Here’s how to make them. Start with seven sculpey balls in your favorite colors. You can do a pattern of a few colors as well. Balls are the most basic sculpey shape and usually start most sculpey projects. You can roll the sculpey on the table under your open faced palm or between your two open palms. Once you have 7 balls, you flatten them each with your thumb like a pancake and stack them one on top of the other. This is the bases of your cake. Next is the icing or “fondant,” as I like to call it with the kids. They’ve seen enough cake making shows to know exactly what I mean. I put a small handful of sculpey through our craft machine, which is similar to a pasta maker. If you don’t have one you can easily use any sort of roller or even your palm to flatten out the sculpey. The fondant is the trickiest part. You wrap the 7 layers in the fondant sort of like a wonton. Flatten it all around by pressing the fondant onto the 7 layers and then pinch or trim off the edges. Sometimes I roll the cake on it’s side to press the fondant to the cake. I have to help the younger kids with this part. The final step is to add decoration to the cake. The little kids tend to like simple sprinkles, where the older kids add more elaborate flower petals. The kids come up with some pretty fabulous ideas. When the cake is finished an adult can slice a piece with an exacto knife. If you use a dull knife, like a butter knife, it will not come out clean, like you see here, but it will still look cool. It’s more of a marbled affect. Some kids prefer it. Get ready to hear some serious oohs and ahhs.
We’ve turned some of our cakes into necklace pendants and even earrings. You can find all the necessary hardware at Michaels. Mostly, the kids just love to make cake after cake for a collection. I can’t say I blame them. They are so darn pretty! Happy cake making!
I don’t know about you but I was totally blown away by the opening ceremony at Sochi last week. Granted there were a few technical problems, but overall it was bursting with creativity and just so cool. My daughter is obsessed with being a ballerina these days so when the dancers came out wearing twirling glow in the dark head gear it was pretty much all over for us at that point.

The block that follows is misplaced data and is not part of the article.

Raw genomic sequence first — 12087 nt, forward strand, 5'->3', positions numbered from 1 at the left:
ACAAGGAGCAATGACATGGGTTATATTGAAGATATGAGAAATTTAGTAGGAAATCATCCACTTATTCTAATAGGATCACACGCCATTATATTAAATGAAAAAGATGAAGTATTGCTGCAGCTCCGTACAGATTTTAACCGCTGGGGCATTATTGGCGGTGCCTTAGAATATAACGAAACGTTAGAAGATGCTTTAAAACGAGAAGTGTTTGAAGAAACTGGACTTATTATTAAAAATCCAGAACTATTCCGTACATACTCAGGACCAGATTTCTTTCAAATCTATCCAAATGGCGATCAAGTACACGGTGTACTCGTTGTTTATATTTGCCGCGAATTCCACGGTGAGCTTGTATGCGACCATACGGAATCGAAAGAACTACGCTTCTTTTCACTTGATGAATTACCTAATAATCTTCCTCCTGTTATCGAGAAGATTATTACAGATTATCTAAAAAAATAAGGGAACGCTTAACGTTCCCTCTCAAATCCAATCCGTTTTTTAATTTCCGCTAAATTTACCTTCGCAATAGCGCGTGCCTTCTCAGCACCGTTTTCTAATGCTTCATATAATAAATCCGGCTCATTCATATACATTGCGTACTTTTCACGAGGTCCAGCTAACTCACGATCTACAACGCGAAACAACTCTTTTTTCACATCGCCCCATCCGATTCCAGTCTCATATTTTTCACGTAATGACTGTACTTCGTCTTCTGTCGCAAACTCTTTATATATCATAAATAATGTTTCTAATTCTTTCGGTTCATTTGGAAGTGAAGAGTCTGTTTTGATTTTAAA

I woke up the next day with visions of glow sticks and duct tape so I headed to Michaels, and picked up some glow sticks, which are also available at the dollar store by the way. We always have duct tape on hand, because I’m semi obsessed, and I got taping. This was really really easy. Measure your child’s waste and cut the tape a little longer than that. Lay the tape out on a table sticky side up. Place as many glow sticks as you want on the tape, then place another piece of duct tape on top of it sticky side down. Cut little slats about a half inch or so around each glow stick so they can move around easily when twirling. This part is important because it gives the skirt movement. Fold over the edges onto each other so there is no sticky part and place some velcro on each end. There you have it folks.
When Gigi woke up, her eyes nearly bugged out of her head. It was still light out so we ran to the bathroom to try it out. As you can see, it works. And it was soooo much fun to watch her twirling and twirling, giggling and laughing. I am dying to have a disco party someday for one of the girl’s birthdays. These would make the best accessories for the party!
Thank you Sochi Olympic Creative Team for inspiring this idea and thank you Ana from BabbleDabbleDo for making light play seem so doable. You guys are awesome.